Viewing page 17 of 33

demonstration tests for British Royal Flying Corps officials. Following this he left for Toronto, Canada, to become an instructor at the Canadian Curtiss School and Steve MacGordon took over the Heinrich test flying. On June 22 he set a new American 2-passenger flight record at Garden City, New York, with the Heinrich Tractor biplane, when he carried Arthur and R.F. Mitchell to 6,496 feet.

The Heinrich Flying School opened for the season on June 20th with MacGordon as chief instructor and George Page as assistant, with the following students: R.F. Mitchell, William Schultz, Kiebo Aria, Blair Thaw, Charles Reque and M. Ruttan. Before the school opened Arthur Heinrich and George Page had been flying some exhibition engagements. Later MacGordon exceeded his official altitude record by flying with two passengers to over 7,500 feet, unofficially. MacGordon left the firm about this time and Arthur and George Page took over school instruction.

In July the factory completed a new improved version of their military tractor biplane, known as the Model E. This new plane was quite similar to ✓ the former one but the top wing span was increased to 39 feet and the lower wing to 33 feet, still using the same stagger and back-sweep formation. This new ✓ plane was also powered by a 110 [[strikethrough]] horsepower [[strikethrough]] h.p. Gyro-Duplex engine. In August they received a new 105-horsepower, 12-cylinder opposed Ashmusen engine for inspection.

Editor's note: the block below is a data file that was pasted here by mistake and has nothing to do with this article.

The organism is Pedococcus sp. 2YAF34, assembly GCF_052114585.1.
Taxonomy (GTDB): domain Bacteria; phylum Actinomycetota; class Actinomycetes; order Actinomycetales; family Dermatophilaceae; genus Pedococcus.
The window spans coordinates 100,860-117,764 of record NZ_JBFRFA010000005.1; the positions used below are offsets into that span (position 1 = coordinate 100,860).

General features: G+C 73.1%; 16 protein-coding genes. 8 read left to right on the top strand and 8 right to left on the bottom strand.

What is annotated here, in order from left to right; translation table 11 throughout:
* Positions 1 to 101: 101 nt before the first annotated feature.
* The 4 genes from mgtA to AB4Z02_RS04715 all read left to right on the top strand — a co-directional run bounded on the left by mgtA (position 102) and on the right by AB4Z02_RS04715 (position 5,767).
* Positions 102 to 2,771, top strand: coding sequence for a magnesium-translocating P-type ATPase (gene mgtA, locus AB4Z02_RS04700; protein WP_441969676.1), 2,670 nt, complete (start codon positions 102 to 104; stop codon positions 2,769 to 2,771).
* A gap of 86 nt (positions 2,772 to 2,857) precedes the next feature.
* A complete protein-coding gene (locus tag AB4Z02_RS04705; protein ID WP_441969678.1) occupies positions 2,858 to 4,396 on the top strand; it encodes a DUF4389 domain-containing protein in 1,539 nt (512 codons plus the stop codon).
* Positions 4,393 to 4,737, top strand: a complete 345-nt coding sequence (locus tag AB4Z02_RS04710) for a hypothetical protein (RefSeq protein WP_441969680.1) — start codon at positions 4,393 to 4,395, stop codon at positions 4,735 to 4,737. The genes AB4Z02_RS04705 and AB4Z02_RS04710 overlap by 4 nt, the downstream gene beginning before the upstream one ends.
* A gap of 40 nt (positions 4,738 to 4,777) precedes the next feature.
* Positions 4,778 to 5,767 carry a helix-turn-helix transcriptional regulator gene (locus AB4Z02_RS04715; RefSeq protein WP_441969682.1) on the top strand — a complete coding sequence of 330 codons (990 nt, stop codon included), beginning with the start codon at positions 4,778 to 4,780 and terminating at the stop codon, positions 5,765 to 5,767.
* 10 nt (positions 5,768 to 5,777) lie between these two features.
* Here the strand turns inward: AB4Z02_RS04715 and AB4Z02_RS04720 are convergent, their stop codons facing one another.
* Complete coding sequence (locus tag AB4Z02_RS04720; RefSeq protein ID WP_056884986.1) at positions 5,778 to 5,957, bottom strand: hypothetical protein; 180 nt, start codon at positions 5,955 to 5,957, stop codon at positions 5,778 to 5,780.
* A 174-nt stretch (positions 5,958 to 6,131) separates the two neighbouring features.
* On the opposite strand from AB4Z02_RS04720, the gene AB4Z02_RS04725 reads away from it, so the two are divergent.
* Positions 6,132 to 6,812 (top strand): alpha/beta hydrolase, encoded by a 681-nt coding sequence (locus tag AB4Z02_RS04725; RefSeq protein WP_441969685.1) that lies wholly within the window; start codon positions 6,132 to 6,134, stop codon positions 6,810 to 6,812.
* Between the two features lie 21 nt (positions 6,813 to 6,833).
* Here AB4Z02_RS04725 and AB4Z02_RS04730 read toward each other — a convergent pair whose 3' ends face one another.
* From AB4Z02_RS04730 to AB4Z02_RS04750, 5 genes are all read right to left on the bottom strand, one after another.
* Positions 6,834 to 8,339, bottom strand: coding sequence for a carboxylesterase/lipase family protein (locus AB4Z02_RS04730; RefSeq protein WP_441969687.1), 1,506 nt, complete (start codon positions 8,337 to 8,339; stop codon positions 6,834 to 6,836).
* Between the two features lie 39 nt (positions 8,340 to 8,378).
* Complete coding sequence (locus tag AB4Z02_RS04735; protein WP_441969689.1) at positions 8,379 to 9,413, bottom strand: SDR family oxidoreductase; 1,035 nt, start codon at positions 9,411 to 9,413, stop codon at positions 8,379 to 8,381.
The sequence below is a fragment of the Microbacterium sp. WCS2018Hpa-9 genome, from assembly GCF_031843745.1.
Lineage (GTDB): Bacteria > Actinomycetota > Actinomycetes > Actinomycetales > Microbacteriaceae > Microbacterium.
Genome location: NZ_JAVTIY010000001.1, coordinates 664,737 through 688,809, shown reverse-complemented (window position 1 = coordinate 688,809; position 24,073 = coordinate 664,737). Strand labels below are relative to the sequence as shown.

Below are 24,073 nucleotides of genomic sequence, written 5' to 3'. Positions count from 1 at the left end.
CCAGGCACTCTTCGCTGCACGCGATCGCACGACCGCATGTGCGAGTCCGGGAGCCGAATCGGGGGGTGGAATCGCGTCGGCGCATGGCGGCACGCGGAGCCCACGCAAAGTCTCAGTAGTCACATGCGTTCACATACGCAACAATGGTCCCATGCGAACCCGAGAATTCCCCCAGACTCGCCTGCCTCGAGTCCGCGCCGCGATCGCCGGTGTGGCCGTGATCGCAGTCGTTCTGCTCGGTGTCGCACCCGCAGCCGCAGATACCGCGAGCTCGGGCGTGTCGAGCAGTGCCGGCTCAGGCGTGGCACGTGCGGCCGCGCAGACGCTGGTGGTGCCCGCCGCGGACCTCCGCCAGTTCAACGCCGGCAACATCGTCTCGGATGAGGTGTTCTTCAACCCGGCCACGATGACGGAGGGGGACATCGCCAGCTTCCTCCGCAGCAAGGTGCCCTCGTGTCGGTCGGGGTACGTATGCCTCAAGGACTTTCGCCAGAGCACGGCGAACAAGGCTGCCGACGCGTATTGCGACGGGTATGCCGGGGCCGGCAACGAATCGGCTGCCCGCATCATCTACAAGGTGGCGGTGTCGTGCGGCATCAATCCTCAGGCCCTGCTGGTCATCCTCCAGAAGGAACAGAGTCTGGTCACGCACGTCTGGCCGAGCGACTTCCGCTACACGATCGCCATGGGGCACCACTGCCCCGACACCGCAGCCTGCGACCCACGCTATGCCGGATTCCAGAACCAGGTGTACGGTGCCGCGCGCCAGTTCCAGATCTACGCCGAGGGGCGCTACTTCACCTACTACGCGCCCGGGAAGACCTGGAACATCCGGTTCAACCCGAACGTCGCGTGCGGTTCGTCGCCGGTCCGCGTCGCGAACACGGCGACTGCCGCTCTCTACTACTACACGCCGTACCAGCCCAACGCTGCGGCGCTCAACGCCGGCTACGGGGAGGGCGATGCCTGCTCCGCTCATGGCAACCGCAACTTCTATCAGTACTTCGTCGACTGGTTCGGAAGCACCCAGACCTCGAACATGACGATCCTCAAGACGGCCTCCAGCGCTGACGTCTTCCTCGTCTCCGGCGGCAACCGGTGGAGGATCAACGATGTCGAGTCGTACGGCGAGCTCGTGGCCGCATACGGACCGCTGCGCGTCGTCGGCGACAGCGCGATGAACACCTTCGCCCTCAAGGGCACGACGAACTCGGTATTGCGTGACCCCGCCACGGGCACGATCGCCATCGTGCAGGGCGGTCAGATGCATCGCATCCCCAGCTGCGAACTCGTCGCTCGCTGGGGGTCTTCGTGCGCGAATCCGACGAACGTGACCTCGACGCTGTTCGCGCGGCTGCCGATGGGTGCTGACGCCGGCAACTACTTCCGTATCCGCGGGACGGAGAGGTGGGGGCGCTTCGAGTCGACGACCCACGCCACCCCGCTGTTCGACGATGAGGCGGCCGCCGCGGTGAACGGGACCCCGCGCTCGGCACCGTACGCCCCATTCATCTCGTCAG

In early September Mr. and Mrs. Albert Heinrich returned from Italy following a second trip to Europe. While on this trip Albert became very interested in building a twin-engine biplane bomber, and upon his return he discussed this with Inglis M. Uppercu who owned the Aeromarine Plane and Motor Corporation at Nutley, New Jersey. Mr. Uppercu was very interested and said that his company was working on a new Vee-8 engine of over 200 horsepower. He then asked Albert to start designing a plane, embodying his ideas, and using these new

Please note that the language and terminology used in this collection reflects the context and culture of the time of its creation, and may include culturally sensitive information. As an historical document, its contents may be at odds with contemporary views and terminology. The information within this collection does not reflect the views of the Smithsonian Institution, but is available in its original form to facilitate research. For questions or comments regarding sensitive content, access, and use related to this collection, please contact